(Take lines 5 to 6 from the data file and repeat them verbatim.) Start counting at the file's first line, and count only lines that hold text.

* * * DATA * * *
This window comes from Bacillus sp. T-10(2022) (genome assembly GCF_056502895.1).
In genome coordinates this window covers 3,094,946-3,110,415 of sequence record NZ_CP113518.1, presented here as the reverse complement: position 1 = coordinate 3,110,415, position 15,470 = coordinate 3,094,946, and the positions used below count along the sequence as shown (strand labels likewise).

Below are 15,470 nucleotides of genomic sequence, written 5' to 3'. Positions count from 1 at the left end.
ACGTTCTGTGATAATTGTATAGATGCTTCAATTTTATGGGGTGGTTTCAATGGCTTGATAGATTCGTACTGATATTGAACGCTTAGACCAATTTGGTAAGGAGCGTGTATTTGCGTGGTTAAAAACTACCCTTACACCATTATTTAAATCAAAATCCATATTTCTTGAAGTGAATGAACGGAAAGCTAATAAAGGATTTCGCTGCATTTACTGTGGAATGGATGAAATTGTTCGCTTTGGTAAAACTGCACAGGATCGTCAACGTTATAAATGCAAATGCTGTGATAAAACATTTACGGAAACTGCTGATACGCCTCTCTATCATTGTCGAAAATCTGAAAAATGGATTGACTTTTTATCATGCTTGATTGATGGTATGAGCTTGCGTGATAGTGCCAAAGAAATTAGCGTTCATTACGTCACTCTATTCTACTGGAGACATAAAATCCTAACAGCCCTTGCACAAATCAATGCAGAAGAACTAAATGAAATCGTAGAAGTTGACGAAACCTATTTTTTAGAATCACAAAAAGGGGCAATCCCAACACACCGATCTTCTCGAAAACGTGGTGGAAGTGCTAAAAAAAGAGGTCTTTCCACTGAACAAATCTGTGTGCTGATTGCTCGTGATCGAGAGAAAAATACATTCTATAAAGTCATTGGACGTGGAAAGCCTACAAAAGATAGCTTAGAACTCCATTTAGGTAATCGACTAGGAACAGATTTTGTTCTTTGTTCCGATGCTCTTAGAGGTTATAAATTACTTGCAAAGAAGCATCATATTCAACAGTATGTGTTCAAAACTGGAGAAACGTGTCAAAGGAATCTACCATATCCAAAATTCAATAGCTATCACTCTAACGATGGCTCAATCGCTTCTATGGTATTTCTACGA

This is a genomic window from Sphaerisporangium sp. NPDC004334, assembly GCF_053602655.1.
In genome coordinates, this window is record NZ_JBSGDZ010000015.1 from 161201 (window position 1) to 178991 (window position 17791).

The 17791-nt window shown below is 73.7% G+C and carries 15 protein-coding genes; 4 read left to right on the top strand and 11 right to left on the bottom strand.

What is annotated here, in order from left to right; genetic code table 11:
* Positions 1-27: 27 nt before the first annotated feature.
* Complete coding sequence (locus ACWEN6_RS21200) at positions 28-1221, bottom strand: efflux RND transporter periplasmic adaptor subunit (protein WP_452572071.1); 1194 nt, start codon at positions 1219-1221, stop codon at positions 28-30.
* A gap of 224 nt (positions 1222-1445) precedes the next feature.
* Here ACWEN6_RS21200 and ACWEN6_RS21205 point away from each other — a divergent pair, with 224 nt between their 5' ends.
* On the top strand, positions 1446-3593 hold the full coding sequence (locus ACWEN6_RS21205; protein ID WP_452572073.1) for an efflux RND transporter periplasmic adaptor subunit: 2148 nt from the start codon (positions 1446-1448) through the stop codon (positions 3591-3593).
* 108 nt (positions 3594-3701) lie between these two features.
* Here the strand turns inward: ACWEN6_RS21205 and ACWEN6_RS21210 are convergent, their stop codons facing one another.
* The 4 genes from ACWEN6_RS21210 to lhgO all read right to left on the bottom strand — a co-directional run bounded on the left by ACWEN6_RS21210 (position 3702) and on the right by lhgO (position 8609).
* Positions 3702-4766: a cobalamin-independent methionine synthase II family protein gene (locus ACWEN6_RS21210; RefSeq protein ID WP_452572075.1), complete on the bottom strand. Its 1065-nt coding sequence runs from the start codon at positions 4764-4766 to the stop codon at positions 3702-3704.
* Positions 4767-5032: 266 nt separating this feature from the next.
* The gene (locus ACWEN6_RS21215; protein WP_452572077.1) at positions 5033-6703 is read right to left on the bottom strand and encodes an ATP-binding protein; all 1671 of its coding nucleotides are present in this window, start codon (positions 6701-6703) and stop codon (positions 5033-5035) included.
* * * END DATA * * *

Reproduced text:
This is a genomic window from Sphaerisporangium sp. NPDC004334, assembly GCF_053602655.1.
In genome coordinates, this window is record NZ_JBSGDZ010000015.1 from 161201 (window position 1) to 178991 (window position 17791).